The workforce brought in to replace St Basil’s Fawkner staff on 22 July was “completely inadequate”, containing new graduates who had never worked in aged care before, according to reports in The Herald Sun.
Some never turned up for work, others broke down in tears and left soon after starting on their first or second day. Some contracted COVID-19 and were forced to isolate.
Only 10 days after St Basil’s staff were stood down, all residents were taken to hospital in an emergency evacuation.
The former director of the Commonwealth Aged Care COVID-19 implementation branch, Neil Callagher, now retired, told the Department of Health’s Maree Roberts that replacing staff was “an extremely high risk proposition and further endangers the welfare of residents”.
“I would recommend this strategy not be attempted, the preferable option should be to decant all residents [to hospital],” he said, according to reports in The Herald Sun.
However, Roberts insisted the move was “a public health decision based on public health risk”.
Professor Sutton was not present at meetings where doctors said it was a “shocking idea” to stand staff down, The Herald Sun reported.
Callagher told the inquest he was so disturbed by the Victorian government’s orders to replace the workforce, he told the inquest he considered resigning from his job.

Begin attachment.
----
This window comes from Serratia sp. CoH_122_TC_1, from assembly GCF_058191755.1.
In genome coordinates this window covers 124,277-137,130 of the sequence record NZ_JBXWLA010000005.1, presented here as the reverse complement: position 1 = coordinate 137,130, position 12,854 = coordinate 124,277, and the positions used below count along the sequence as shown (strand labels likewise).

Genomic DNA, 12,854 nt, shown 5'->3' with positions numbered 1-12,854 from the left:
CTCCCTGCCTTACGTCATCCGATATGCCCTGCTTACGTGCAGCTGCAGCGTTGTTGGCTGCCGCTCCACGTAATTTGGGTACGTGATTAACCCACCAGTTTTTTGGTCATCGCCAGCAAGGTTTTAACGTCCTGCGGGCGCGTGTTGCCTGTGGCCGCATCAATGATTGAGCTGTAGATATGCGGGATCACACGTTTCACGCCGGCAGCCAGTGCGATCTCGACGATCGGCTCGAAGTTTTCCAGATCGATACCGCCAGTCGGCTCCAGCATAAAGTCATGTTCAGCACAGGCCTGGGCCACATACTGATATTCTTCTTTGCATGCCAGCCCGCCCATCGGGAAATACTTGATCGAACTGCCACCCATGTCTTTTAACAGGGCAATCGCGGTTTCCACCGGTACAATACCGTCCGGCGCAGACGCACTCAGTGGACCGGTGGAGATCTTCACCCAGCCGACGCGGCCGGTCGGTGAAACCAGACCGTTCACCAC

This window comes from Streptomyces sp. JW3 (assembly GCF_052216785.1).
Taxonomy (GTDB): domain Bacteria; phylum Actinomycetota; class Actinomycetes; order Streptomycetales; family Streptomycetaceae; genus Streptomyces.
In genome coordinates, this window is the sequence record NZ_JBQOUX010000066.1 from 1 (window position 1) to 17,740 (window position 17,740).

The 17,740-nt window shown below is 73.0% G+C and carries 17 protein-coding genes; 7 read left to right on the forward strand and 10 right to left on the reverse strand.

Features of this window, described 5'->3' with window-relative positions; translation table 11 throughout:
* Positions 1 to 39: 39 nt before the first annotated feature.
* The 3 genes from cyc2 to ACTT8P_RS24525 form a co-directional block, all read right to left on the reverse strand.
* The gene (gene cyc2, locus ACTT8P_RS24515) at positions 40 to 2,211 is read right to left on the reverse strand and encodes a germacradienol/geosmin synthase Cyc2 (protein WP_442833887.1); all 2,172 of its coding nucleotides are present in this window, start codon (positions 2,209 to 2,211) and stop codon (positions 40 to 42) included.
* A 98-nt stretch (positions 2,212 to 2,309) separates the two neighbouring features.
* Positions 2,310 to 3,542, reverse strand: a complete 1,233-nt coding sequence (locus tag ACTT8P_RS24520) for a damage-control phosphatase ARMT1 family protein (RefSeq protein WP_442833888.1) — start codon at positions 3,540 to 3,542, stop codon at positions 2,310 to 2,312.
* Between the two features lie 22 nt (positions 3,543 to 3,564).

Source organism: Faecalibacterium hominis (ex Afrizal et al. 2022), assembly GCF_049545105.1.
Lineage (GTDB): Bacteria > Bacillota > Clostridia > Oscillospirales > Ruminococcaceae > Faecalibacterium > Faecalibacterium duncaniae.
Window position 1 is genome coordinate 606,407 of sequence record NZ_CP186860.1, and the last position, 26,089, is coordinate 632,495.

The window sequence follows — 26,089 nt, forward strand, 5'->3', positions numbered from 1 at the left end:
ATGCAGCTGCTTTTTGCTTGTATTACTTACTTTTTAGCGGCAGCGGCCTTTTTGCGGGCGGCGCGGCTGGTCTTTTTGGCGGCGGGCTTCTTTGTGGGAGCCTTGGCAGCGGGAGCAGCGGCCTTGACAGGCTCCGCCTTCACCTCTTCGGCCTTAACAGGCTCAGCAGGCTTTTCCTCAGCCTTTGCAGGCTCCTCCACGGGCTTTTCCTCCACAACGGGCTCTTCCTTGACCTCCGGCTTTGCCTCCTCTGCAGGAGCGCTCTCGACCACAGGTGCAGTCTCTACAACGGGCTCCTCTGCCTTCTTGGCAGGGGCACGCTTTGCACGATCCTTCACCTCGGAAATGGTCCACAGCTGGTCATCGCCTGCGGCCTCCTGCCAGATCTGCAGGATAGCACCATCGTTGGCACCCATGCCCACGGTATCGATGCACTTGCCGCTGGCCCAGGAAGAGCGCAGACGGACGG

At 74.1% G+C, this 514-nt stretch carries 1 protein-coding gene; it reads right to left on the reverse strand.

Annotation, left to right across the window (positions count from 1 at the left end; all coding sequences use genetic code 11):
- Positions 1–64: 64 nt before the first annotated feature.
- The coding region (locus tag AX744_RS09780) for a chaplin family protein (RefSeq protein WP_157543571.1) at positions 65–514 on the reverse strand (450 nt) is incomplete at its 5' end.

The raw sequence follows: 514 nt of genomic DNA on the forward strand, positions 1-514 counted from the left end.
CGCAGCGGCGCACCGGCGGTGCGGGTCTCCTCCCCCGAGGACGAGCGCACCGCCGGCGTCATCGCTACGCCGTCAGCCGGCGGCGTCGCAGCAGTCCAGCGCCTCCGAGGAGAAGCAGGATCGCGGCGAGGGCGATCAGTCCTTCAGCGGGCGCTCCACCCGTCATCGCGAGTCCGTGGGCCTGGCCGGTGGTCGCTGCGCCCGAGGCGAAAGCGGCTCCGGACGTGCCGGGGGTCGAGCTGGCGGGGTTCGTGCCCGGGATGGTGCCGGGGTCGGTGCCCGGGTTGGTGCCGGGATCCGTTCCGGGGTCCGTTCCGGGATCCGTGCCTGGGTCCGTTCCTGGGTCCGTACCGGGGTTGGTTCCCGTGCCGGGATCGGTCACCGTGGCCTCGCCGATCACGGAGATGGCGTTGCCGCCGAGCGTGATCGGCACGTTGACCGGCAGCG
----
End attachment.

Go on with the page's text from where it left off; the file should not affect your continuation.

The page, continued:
However, the inquest heard he did not tell the Victorian public health unit that finding a surge workforce was impossible.
The night before the takeover, Callagher received a “completely inadequate” replacement staff list from Aspen Medical, which had been recruited by the government to provide surge workforce staff.
Receiving the staff list was “extremely disturbing,” he told the inquest.
Callaghan’s concerns were well founded. Residents deteriorated as soon as the St Basil’s workforce left, with inexperienced staff allowing dehydration and starvation to become rampant.
Lawyer Mary Anne Harley QC, for Victoria’s Department of Health, said there was such “pervasive widespread infection at St Basil’s that there was no alternative” but to stand down all staff as close contacts.
But St Basil’s nurse Jagmeet Nagra told the inquest she was so concerned about handing care over to the inexperienced staff who were taking over, she offered to continue working in order to help.
“We were very worried, and the residents were worried too, really, because all the new faces were coming in,” she said.
During the handover, Nagra asked the incoming staff, “How long [have] you been working in this industry?”
“I can recall two of them was their first shift in St Basil’s,” Nagma told the inquest.
Conditions at the home were described as “horrific” by a nurse from the Victorian Health Department, Kirsten Congerton, who visited St Basil’s on 23 July, one day after the staff takeover.
Residents were starving and dehydrated, sitting in unchanged continence aids and with medications lying scattered about. One resident was dead and others were dying during her visit.
The inquest also heard that “young, inexperienced” deep-cleaning staff at St Basil’s left the highly infectious home after six residents died of COVID-19, and went to the local shops on 25 July dressed in PPE to get a bite to eat for lunch.